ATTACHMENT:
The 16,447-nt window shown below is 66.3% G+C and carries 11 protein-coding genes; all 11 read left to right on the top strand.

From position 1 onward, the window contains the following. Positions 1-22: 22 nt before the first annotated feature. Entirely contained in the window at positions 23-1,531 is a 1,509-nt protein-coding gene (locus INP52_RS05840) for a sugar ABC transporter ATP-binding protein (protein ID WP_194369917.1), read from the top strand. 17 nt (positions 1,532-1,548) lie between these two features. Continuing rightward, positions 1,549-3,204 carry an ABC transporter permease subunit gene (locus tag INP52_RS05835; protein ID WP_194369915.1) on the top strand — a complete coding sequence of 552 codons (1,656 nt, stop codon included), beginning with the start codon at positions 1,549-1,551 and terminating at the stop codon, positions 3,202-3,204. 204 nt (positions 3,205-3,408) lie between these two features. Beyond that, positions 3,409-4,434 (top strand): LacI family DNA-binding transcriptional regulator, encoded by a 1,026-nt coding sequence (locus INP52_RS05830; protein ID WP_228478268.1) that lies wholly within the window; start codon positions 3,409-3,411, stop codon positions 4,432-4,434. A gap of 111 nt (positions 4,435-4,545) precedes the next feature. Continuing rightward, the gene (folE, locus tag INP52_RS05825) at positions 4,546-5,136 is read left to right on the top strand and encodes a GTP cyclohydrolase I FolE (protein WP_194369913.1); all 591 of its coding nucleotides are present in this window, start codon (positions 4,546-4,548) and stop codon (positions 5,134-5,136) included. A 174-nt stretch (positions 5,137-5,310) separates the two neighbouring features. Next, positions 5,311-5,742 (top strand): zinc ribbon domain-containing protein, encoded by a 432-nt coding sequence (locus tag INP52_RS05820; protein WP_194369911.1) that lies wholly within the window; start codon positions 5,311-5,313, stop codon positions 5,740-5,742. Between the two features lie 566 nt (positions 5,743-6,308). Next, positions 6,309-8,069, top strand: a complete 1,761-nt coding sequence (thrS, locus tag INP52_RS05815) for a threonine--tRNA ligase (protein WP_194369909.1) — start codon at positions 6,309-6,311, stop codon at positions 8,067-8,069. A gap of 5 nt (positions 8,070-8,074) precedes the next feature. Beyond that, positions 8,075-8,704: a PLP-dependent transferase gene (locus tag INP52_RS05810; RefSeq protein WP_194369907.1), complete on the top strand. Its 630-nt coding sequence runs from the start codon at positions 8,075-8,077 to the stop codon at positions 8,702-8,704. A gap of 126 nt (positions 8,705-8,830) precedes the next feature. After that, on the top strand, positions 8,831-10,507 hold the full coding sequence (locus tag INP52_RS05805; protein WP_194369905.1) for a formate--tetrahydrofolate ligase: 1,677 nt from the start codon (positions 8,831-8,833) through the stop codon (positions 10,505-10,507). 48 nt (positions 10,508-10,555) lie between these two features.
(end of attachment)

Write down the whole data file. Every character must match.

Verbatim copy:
The 16,447-nt window shown below is 66.3% G+C and carries 11 protein-coding genes; all 11 read left to right on the top strand.

From position 1 onward, the window contains the following. Positions 1-22: 22 nt before the first annotated feature. Entirely contained in the window at positions 23-1,531 is a 1,509-nt protein-coding gene (locus INP52_RS05840) for a sugar ABC transporter ATP-binding protein (protein ID WP_194369917.1), read from the top strand. 17 nt (positions 1,532-1,548) lie between these two features. Continuing rightward, positions 1,549-3,204 carry an ABC transporter permease subunit gene (locus tag INP52_RS05835; protein ID WP_194369915.1) on the top strand — a complete coding sequence of 552 codons (1,656 nt, stop codon included), beginning with the start codon at positions 1,549-1,551 and terminating at the stop codon, positions 3,202-3,204. 204 nt (positions 3,205-3,408) lie between these two features. Beyond that, positions 3,409-4,434 (top strand): LacI family DNA-binding transcriptional regulator, encoded by a 1,026-nt coding sequence (locus INP52_RS05830; protein ID WP_228478268.1) that lies wholly within the window; start codon positions 3,409-3,411, stop codon positions 4,432-4,434. A gap of 111 nt (positions 4,435-4,545) precedes the next feature. Continuing rightward, the gene (folE, locus tag INP52_RS05825) at positions 4,546-5,136 is read left to right on the top strand and encodes a GTP cyclohydrolase I FolE (protein WP_194369913.1); all 591 of its coding nucleotides are present in this window, start codon (positions 4,546-4,548) and stop codon (positions 5,134-5,136) included. A 174-nt stretch (positions 5,137-5,310) separates the two neighbouring features. Next, positions 5,311-5,742 (top strand): zinc ribbon domain-containing protein, encoded by a 432-nt coding sequence (locus tag INP52_RS05820; protein WP_194369911.1) that lies wholly within the window; start codon positions 5,311-5,313, stop codon positions 5,740-5,742. Between the two features lie 566 nt (positions 5,743-6,308). Next, positions 6,309-8,069, top strand: a complete 1,761-nt coding sequence (thrS, locus tag INP52_RS05815) for a threonine--tRNA ligase (protein WP_194369909.1) — start codon at positions 6,309-6,311, stop codon at positions 8,067-8,069. A gap of 5 nt (positions 8,070-8,074) precedes the next feature. Beyond that, positions 8,075-8,704: a PLP-dependent transferase gene (locus tag INP52_RS05810; RefSeq protein WP_194369907.1), complete on the top strand. Its 630-nt coding sequence runs from the start codon at positions 8,075-8,077 to the stop codon at positions 8,702-8,704. A gap of 126 nt (positions 8,705-8,830) precedes the next feature. After that, on the top strand, positions 8,831-10,507 hold the full coding sequence (locus tag INP52_RS05805; protein WP_194369905.1) for a formate--tetrahydrofolate ligase: 1,677 nt from the start codon (positions 8,831-8,833) through the stop codon (positions 10,505-10,507). 48 nt (positions 10,508-10,555) lie between these two features.